The echo of the gavel was still resounding in the plenary and COP21 was being declared historic. Finalising any sort of deal seemed like a miracle, but such is the lumbering nature of the UN process that we have come to thank heaven for small mercies. Whilst delegates applauded and smiled for selfies, grass-roots groups were lining up to denounce the terms of the text. The activist and writer Naomi Klein, author of This Changes Everything: Capitalism vs. The Climate, declared that the planet’s leaders had shown themselves willing to “set our world on fire”.

But if there is one thing that felt historic, COP21 was when the climate justice movement came of age. Groups that previously would not have aligned with the climate movement are marching behind the same banners, as climate change is spoken of less as an isolated issue, and more as one symptom of a rapacious capitalism that perpetuates injustice. If the scant framework of the Paris treaty is to become something genuinely ambitious, then it is this diverse, citizen-led movement of movements that is going to put the flesh on the bones. Here are three from the US:

Iraq Veterans Against the War

“I’ve seen pollution from billions of bullet casings, generators and diesel engines, depleted uranium and white phosphorus causing cancer and birth defects and contaminating the water,” Derek Matthews, a US Marine Corps veteran, said. “How can we solve climate change without challenging the biggest polluters and destroyers of this Earth? Extractive economies and climate change are only possible when protected by guns and militarism.”

Shawna Foster served in the US National Guard as a nuclear, biological and chemical weapons specialist. “You can’t go over and bomb another country if you think that they’re the same culture as yours,” she said. “Just like you can’t go over and take other people’s resources if you respect their own inherent worth and dignity. Being anti-racist in our approach starts to undo climate change, and it starts to undo the military.

“It isn’t even a ‘let’s save the polar bears’ kind of solution. It’s a just transition. Recognising that people like veterans, who have no economic opportunity, need a job that isn’t killing people. They need a job that isn’t defending war profiteering. They need a job that isn’t about oil extraction. That is about building an economy for people and the planet.”

Historical Black Colleges and Universities

“A lot of the talks, they lack equity,” said Adria Peterkin. “They lack the idea of environmental justice. You have to talk about refugees; you have to talk about so many different aspects. The talks are only about how to lower the actual emissions, but it’s so much more than that as well.”

“The conference isn’t really representative of a lot of the people we would consider frontline communities,” agreed Jenise Young. “People who are marginalised, who have a historical trend and pattern of more than 50, 60 years of living in these communities. I live in Houston, Texas, and you can only imagine the families that have had generations around these polluting facilities.”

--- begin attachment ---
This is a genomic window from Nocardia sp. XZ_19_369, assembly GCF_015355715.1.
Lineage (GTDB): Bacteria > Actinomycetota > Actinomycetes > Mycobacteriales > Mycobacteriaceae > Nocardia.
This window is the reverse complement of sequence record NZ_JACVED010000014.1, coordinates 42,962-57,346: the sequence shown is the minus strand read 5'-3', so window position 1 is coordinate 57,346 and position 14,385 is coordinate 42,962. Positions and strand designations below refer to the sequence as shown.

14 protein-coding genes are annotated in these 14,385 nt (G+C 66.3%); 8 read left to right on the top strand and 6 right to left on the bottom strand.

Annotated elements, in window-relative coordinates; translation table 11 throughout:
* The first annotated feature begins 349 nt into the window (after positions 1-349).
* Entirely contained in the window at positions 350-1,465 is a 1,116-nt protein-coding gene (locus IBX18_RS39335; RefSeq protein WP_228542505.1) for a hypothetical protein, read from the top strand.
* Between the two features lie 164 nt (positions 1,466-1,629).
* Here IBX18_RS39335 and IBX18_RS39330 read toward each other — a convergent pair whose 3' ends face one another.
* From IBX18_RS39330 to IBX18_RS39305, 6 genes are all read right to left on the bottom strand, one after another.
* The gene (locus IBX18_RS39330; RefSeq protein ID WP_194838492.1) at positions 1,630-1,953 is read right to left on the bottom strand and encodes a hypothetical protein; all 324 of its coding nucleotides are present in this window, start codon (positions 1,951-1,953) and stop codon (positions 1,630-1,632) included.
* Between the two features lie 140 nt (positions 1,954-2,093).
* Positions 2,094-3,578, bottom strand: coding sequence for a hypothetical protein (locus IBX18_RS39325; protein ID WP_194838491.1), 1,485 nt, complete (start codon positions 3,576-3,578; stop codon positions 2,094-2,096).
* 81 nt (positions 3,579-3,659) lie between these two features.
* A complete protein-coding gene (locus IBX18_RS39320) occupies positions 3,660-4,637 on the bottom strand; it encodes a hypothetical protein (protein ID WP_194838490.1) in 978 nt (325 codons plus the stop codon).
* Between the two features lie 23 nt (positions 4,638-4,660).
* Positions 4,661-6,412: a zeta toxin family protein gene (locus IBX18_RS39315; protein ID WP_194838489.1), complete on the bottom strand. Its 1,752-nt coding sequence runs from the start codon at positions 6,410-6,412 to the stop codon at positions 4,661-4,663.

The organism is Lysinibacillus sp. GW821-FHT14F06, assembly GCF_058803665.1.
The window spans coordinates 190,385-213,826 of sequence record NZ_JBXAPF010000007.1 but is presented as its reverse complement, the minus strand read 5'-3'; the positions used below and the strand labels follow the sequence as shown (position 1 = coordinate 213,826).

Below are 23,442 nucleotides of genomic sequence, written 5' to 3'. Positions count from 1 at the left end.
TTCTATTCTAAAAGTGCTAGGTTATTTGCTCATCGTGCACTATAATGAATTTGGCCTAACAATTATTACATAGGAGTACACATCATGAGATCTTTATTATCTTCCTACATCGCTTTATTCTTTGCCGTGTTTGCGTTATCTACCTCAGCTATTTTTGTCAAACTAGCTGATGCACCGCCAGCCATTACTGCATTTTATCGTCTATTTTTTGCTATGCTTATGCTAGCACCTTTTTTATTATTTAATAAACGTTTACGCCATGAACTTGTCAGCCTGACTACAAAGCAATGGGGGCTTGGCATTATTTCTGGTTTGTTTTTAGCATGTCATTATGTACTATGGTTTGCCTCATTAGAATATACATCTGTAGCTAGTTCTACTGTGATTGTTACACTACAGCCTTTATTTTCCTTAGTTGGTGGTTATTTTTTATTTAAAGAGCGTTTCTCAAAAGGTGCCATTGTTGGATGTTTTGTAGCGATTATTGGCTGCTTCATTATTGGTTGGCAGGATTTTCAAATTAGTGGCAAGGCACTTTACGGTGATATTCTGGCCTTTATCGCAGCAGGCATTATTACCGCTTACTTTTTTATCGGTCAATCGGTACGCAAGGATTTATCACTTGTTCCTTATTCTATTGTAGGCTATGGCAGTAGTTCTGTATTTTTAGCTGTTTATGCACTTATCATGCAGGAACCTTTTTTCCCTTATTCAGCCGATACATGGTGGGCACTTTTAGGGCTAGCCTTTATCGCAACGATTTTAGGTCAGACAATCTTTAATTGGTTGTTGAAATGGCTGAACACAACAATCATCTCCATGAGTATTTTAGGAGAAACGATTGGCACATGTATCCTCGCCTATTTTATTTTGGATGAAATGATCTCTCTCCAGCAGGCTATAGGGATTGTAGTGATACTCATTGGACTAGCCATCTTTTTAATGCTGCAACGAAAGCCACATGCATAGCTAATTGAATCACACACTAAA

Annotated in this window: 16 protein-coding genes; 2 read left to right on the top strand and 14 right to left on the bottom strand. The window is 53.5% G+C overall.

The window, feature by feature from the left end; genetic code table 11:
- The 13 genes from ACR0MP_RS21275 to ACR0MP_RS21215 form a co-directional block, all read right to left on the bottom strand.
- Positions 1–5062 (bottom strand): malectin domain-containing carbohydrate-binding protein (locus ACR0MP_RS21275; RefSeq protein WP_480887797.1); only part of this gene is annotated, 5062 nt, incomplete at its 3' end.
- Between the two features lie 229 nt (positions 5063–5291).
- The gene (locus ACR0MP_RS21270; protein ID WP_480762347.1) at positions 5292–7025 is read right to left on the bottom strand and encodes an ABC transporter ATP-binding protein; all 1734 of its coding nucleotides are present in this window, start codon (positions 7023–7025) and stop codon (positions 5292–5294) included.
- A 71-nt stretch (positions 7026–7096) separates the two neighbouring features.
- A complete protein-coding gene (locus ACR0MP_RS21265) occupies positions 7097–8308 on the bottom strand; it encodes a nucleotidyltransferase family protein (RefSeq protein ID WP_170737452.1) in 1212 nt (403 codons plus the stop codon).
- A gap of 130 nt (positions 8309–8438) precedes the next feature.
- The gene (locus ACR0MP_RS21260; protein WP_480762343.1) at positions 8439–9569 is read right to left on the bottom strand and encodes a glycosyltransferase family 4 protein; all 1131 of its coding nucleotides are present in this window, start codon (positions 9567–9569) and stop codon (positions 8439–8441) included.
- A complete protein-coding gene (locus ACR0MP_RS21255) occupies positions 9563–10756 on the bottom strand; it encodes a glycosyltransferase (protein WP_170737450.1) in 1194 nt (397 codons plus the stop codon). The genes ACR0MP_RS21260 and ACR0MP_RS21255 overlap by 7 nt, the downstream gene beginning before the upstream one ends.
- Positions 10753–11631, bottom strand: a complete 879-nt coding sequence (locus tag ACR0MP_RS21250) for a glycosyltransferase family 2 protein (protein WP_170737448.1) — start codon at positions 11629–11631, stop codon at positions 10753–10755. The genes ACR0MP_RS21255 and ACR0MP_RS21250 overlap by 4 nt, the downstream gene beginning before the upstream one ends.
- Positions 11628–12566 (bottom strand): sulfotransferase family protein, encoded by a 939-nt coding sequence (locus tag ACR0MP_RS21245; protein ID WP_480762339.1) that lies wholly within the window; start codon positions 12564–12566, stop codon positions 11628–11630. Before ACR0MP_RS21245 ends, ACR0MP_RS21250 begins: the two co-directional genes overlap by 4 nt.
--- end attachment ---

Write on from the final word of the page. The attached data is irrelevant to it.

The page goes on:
Indigenous Environmental Network

“In the United States they are killing our Indigenous people in the name of taking fossil fuels out of the ground,” said Kandi Mossett of the Mandan, Hidatsa and Arikara nations, North Dakota. “Here at COP21 they are proposing false solutions to the climate crisis. They are proposing a commodification of the sacred. They want to put a price on the air we breathe... Our babies are dying. They can’t even breathe the air. We need to fight back. We are the frontline. We are the red line. And we will protect our blood lines. We are the solution.”

“I’m telling you that in my area of northern Oklahoma, ConocoPhillips [the US oil and gas company] is killing us,” said Casey Camp-Horinek of the Ponca Nation. “We’re suffering from environmental genocide. Our babies sometimes aren’t making it to birth. Fracking has created a situation where we are now the earthquake capital of the world. We come here with a blessing for Paris. We know what happened on 13 November [the gun and bomb attacks in Paris], and I can tell you that we Indigenous people know how that feels. To have someone kill the innocent ones. To have someone not care about life itself.”

Paris is being seen as a stepping stone for the building of momentum. Via Campesina, a network of more than 200 million peasant farmers, is challenging big agribusiness and how we think about food. “No land, no farmer,” Mahamadou Fayinkeh, from Gambia, told me. “No farmer, no food. No food, no life. Simple. The answer to the COP21.”

Indigenous people are finding they share the same cause, resisting development on their ancestral lands and protecting the environment for future generations. Youth groups, faith groups, trade unions, women’s groups: there is a sense post-Paris that the struggle is across the spectrum. In May, an alliance spanning continents will be targeting and shutting down some of the world’s largest fossil-fuel projects in more than a dozen countries, aiming to translate the words of Paris into a lasting legacy.

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Adam Weymouth is a freelance writer. Twitter: @adamweymouth